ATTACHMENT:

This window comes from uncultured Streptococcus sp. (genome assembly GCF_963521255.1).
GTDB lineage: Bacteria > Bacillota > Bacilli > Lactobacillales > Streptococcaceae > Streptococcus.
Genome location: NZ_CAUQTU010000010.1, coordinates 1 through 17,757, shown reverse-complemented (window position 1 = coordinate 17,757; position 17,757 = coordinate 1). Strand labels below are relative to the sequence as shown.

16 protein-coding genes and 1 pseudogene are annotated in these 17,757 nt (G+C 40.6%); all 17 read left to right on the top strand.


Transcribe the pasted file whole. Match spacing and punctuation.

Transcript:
This window comes from uncultured Streptococcus sp. (genome assembly GCF_963521255.1).
GTDB lineage: Bacteria > Bacillota > Bacilli > Lactobacillales > Streptococcaceae > Streptococcus.
Genome location: NZ_CAUQTU010000010.1, coordinates 1 through 17,757, shown reverse-complemented (window position 1 = coordinate 17,757; position 17,757 = coordinate 1). Strand labels below are relative to the sequence as shown.

16 protein-coding genes and 1 pseudogene are annotated in these 17,757 nt (G+C 40.6%); all 17 read left to right on the top strand.